aEAST LANSING, Mich., July 13. - Chairman Glass of the sub-commit-
UP) -The State Board of Agriculture tee would not comment on the Pres- ing no e
) was neotatng withetr fgian-rident'' statement but associates ofthe concerni
was negotiating with Detroit financ-Virginian said he did not care whether tend hei
ing companies today for a loan of ap- the amendment remained in or out of°
proximately half a million dollars to the bill.
finance the construction of new dor- It has never been announced who Eye
mitories for men and women at Mich- recommended the provision to the L
igan State College. Glass sub-committee, although it has Len
The board previously had sought to been rumored that it was proposed by H
obtain the loan from the PWA in a New York Federal Reserve Bank of-
Washington during the time the PWA ficial.-S
was offering a 30 per cent grant on
loans to stimulate construction. While
the deal was pending a change in
regulations made it possible for the
Government to pay 45 per cent of the
cost if the applicant could borrow the
balance elsewhere. The latter course
the board decided Friday to pursue.
The two dormitories will cost $925,-
000.
FORD NEARS MARK
DETRIOIT, July 11. - (P) - Pro-
duction of the Ford Motor Co. passed
the three-quarter mark toward the
1935 goal of "a million cars or better"
set by Henry Ford in the first six
months of the year, his representa-
tives have announced.

You Be
PANAMA HATS
Microcleaned and Fac-
(GiL tory Blocked to New
1935 Styles.
rst of the important Fall
forecasts the new season in
even, partly stitched down
wn, to the briskly snapped
,adsizes. $7.50

'T'TTlYT.TfTT/'\T2TLT 1l R.. ..... 7..1.. 1 n

Est Party A Flop As Spooks
Stay Away; Publicity Blamed

INCETOWN, Mass., July 13.
Ghosts don't like publicity.
what Mrs. Ralph Harlow
n her all-night "spook party
5-year-old house ended early
hosts which have pushed her
oms, padded up and down
nd ruffled the fur on her six
didn't appear, although for a
Mrs. Harlow and her 15
hought one had joined the
group waited downstairs at
hing hour a dish fell from a
a second-floor room. Mrs.
and her guests rushed to the
There lay the dish in pieces.
rlow was not surprised. It
fourth dish to be broken in
toration Of
sburgs Is
it By Entente
AREST, July 13. - (P)-
Minister Nicholas Titulescu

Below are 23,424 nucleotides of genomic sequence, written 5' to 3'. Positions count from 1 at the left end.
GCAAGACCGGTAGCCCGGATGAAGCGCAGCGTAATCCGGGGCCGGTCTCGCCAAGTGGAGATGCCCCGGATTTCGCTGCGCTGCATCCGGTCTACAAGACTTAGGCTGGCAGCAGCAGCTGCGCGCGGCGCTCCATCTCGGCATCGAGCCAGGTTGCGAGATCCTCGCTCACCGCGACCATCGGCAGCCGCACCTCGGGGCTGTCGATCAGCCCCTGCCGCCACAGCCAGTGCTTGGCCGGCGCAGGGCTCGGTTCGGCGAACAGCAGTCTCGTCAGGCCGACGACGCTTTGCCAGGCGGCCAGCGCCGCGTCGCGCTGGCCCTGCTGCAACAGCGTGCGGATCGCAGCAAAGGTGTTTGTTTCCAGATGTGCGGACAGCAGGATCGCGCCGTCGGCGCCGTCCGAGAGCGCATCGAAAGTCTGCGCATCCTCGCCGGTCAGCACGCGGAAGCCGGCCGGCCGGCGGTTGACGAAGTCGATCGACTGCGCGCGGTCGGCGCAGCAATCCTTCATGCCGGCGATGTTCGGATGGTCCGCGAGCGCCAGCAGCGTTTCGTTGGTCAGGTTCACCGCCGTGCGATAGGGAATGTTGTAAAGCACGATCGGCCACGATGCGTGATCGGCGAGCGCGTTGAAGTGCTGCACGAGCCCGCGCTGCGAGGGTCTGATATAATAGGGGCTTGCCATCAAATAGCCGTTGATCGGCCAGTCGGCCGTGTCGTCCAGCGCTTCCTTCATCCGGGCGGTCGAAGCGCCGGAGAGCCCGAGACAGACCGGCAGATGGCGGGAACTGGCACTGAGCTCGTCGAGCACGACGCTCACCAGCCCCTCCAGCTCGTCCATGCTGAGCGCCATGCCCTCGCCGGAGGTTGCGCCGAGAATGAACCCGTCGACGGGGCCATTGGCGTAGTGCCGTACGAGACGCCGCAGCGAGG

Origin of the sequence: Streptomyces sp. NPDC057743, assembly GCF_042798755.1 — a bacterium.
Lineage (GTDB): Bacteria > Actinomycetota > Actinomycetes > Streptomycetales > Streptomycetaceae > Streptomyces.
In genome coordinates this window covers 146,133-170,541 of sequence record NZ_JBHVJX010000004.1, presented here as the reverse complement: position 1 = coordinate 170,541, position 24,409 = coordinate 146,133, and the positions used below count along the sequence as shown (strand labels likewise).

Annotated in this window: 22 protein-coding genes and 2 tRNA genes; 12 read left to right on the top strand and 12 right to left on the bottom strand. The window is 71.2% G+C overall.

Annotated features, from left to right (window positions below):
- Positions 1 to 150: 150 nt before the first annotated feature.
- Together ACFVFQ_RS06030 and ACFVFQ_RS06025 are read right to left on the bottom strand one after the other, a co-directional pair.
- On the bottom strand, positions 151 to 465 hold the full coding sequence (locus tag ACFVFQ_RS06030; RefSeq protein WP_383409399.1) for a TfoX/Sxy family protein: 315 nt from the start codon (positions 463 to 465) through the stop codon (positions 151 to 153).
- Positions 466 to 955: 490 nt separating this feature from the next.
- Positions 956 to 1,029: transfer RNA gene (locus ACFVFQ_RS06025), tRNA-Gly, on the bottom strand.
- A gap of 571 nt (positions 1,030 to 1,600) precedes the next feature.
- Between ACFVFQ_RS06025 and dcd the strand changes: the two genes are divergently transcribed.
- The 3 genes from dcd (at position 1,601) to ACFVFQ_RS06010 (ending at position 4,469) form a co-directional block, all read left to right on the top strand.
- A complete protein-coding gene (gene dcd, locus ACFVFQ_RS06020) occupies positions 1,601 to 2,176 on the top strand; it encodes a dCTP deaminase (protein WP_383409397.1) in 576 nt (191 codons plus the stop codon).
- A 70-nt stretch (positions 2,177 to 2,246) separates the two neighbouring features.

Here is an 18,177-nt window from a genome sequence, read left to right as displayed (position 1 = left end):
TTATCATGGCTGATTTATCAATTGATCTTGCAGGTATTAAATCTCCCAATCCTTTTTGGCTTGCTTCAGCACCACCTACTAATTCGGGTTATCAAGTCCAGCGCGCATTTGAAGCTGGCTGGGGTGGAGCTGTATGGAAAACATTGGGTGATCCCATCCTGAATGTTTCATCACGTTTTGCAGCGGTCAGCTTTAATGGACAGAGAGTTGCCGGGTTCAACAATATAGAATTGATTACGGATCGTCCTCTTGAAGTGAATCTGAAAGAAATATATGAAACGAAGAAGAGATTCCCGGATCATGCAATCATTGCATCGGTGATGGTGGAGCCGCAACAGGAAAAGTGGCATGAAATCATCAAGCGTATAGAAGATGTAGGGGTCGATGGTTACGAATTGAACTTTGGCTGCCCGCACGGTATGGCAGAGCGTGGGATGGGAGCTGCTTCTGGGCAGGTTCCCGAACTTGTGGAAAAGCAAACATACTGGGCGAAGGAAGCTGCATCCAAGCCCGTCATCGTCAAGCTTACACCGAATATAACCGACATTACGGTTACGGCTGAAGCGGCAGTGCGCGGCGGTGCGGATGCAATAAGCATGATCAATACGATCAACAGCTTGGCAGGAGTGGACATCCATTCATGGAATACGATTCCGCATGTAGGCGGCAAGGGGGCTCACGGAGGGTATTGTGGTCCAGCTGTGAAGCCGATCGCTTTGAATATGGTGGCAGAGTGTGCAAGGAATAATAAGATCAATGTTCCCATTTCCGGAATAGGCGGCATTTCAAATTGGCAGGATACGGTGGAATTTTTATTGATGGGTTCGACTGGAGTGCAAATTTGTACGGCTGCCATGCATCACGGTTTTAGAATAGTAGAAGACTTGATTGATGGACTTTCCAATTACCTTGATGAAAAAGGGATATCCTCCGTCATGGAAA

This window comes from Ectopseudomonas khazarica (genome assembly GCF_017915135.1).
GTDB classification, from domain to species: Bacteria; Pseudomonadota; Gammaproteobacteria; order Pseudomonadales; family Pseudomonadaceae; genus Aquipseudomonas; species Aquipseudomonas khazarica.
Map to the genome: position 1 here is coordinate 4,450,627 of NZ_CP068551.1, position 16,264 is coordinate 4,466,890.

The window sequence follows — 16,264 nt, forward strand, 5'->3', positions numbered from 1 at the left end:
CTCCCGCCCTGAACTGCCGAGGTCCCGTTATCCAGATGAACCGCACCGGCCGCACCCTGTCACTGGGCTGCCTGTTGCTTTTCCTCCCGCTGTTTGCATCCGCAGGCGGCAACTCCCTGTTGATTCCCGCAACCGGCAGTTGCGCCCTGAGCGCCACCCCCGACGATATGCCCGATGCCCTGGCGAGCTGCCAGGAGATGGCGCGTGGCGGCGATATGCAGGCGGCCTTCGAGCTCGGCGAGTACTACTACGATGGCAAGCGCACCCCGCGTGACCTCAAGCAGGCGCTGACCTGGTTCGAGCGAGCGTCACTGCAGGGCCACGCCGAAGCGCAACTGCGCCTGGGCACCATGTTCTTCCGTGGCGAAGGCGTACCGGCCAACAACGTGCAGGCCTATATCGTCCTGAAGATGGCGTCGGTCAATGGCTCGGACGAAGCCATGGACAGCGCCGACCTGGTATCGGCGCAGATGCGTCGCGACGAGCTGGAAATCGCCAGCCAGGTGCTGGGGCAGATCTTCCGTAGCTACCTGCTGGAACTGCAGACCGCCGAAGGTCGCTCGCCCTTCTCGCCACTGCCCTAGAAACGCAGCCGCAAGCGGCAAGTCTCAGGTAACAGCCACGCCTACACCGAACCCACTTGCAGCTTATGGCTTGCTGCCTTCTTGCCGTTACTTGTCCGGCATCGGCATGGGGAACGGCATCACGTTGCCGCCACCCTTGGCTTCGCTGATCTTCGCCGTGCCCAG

ed today after a conference
ince Paul, regent of Yugo-
-hat if the proposed restora-
'he Hapsburg dynasty in Aus-
e carried out it would mean
omatic mobilization of the
ntente armies.
Little Entente policies with
to a Hapsburg restoration
en settled on a positive basis
bilization would follow as a
f course if the dynasty is re-
hed in Vienna," the foreign
said.
ded that a formal statement
would be issued in the course
day outlining the Rumanian
atente attitude- toward the
Kist movement.
s indicated that Prince Paul
Titulescu, who had extended
aces with King Carol, were
that the recent restoration
Hapsburg properties by Aus-
sban internal affair of that
which would have no im-
effect on the interests of the
Hungarian succession states.
;ulescu said the foreign poli-
the Little Entente remained
ged in every respect, indicat-
onclusions had been reached
ng Germany's desire to ex-
r influence in the Balkans.
Glass Frames
Repaired.
es Ground. -
ALLER'S Jewelry
tate Street at Liberty

Bright Spot
802 Packard Street
TODAY - 12 Noon to 8 P.M.
--- 60c -
T-Bone Steak with Mushrooms
--- 55c
Roost Young Turkey
with Dressing
Roast Chicken, with Dressing
Half Spring Chicken, Fried
Southern Style
-45c-
Grilled Pork Chops and Jelly
Grilled Tenderloin, Mushrooms
-- 40c -
Roast Beef, au jus
Roast Lamb, Mint Jelly
Choice of Noodle Soup or To-
mato Juice; Mashed or French
Fried Potatoes; Fresh Buttered
Beans; Fruit or Lettuce and
Tomato Salad-
Coffee - Iced Tea - Milk
Ice Cream
included with all above meals.
Dine in Comfort, Delightfully
Cool.
PLENTY OF PARKING SPACE

,.

the house in the same mysterious
fashion, she said.
But nothing else happened and
when the party finally broke up at 3
a.m. Mrs. Harlow said all the pub-
licity had been "distracting" for the
"hants." But she said she would hold
another party soon.
Crowds milled all night about the
rambling old house, which Mrs. Har-
low says is the home of a Chinese
Mandarin ghost who wanders about,
leaving a trail of Chinese incense in
his wake.
As company for the Mandarin, Mrs.
Harlow says, there is a ghost of a
dainty bride in satin and lace, and
then there's a sporty fellow with a
bowler and evil-smelling cigar.
A student of metaphysics, Mrs.
Harlow said before the party, "I'm
not a fanatic about it, and I'm never
afraid."
All you have to do to succeeed as
a mail carrier, says John W. Hughes,
Ottumwa, Ia., is to "marry a good
cook and take care of your feet." He
carried mail for 45 years.
Primo Carnera claims he's never
been defeated at "Indian wrestling"
-where you clasp hands, elbows on
a table, and try to push your foe's
knuckles down to the table.

ii